Griffiths said the app, set for rollout in early 2021, is designed for recognition and detection of drowning victims in swimming pool settings. He got the idea for the app when he realized that while there was a wealth of good information provided by lifeguard training agencies for rescues and resuscitation, little actual training, if any, was provided to lifeguards as to how they could improve their detection and recognition of distress skills.
Griffiths' sports psychology background had made him familiar with the mental and visual training athletes have used for decades to improve performance.
"We thought this type of virtual training would be excellent for lifeguards who have a difficult time not only detecting drowning distress in the water, but differentiating distress from water play," said Griffiths.
The team spent several years working with computer gaming engineers and software technicians to come up with a visual Lifeguard Simulator that would challenge lifeguards to spot drowning victims on their phones in a timeline fashion.
Griffiths said some of the simulator's assets include:
» While most lifeguard training concentrates on rescue and resuscitation, the app's training concentrates exclusively on visual detection and recognition of victim distress in the water.
» The training app can be used anywhere, ensuring privacy of the user.
» The visual detection and recognition skills will support and supplement pool and classroom work.
» The app supports the growing trend in virtual learning.
"We truly believe (the app) will significantly assist lifeguards in anticipating, recognizing and detecting drowning behaviors before it is too late," said Griffiths.
The Basics & Beyond
Because all this technology is relatively new and not in common use yet, most facility operators have to adhere to traditional ways of keeping everyone safe. Emily Wujcik has been the aquatics and safety coordinator at Saint Louis University's 120,000-square-foot Simon Recreation Center since 2017, the culmination of a career centered on the pool.
Though the facility is many more things than a place to swim, and Wujcik's background includes early childhood and special education and sports management, her history with both swimming and aquatic safety go back to the start of her lifeguarding career at 16 years old. She added swimming instructor certification shortly after and continued both guarding and teaching throughout her college career.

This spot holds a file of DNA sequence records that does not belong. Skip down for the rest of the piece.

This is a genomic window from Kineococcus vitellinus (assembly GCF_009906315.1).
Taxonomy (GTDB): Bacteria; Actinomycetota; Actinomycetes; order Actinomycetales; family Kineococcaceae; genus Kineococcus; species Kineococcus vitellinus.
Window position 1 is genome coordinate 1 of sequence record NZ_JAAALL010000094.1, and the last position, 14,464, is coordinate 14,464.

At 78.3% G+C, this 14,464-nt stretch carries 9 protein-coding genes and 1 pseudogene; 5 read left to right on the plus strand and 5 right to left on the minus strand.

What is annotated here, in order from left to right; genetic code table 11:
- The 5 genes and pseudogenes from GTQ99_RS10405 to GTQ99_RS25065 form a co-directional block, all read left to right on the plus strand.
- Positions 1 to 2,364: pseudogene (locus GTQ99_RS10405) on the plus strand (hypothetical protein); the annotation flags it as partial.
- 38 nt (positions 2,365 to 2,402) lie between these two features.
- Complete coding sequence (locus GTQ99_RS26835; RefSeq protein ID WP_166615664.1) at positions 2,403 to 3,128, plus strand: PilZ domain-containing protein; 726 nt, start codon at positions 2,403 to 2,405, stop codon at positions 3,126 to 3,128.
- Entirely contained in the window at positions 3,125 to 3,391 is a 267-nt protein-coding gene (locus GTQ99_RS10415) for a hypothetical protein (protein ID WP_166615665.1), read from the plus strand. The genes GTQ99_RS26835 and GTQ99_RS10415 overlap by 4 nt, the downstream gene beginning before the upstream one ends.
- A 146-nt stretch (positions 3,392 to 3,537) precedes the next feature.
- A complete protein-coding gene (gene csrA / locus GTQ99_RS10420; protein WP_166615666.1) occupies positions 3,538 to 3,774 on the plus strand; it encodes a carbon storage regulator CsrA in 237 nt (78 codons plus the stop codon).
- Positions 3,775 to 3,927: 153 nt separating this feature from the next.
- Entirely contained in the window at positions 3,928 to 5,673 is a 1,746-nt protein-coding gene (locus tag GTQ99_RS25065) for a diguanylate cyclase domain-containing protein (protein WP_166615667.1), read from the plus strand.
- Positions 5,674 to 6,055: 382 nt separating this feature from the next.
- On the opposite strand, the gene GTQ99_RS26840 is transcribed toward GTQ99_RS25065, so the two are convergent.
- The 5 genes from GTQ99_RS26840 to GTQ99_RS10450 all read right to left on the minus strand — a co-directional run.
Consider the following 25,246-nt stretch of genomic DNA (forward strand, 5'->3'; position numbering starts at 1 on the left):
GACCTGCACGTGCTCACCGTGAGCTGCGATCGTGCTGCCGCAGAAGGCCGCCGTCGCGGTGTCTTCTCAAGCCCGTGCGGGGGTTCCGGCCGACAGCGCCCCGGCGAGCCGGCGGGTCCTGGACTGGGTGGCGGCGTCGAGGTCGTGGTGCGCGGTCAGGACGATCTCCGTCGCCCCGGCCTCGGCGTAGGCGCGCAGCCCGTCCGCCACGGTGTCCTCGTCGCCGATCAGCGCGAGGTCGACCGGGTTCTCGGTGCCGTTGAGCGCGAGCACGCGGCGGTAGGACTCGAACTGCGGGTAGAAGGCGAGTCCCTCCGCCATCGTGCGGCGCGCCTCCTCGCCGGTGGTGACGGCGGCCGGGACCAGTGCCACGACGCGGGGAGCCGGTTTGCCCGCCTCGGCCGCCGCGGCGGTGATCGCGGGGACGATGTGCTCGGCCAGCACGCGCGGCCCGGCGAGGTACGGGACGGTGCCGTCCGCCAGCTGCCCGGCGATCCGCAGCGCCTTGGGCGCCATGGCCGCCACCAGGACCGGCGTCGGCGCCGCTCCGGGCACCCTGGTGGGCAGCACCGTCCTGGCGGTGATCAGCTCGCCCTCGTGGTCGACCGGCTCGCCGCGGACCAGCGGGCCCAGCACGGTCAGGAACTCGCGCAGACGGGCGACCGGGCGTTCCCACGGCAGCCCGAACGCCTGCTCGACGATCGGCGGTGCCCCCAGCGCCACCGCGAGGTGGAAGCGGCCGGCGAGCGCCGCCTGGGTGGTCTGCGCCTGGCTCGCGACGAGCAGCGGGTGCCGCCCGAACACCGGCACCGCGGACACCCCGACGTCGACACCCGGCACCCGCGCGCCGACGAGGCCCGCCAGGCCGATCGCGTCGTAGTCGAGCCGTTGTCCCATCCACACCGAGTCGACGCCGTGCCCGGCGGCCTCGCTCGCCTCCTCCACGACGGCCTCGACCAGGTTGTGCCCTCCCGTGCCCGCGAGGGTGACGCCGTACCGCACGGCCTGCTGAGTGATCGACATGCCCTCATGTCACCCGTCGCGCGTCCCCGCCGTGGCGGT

"Throughout my education, I've learned a lot, and the main thing is to respect the water," she said. "Water can be calming, relaxing and fun. It can also be unforgivable, and on a greater scale can be life-threatening and life-taking. Drowning is a preventable cause of death, and I continue to share that message, particularly with my staff, our patrons when applicable and those in the greater St. Louis area."
The rec center includes a 40-yard indoor pool with six 25-yard lanes, a diving well, a whirlpool and an outdoor recreation area with two leisure pools. To those areas Wujcik brings a foundation of safety that begins with prevention. "My definition of risk management is preventing what can go wrong while being ready to act appropriately when something does go wrong," she said.
Wujcik focuses on constant training of staff, covering a wide range of topics to be best prepared for any situation that may arise. Her staff is comfortable asking for training as well, whether it be volume or type. "Listening to staff and focusing on areas to strengthen their confidence has helped us develop trainings that are both fun and engaging," she said.
She said she relies on regulars, swimmers and patrons, to know the facility's rules as well as their own swimming abilities. On the infrequent occasions when the facility hosts events, spectators watch from a designated observation deck that overlooks the pool. "Too many people on deck makes it very hard for a lifeguard to maintain control and even see what is going on," Wujcik said. "Here, spectators can still feel the electric atmosphere but are far enough away from the pool to not be a direct distraction."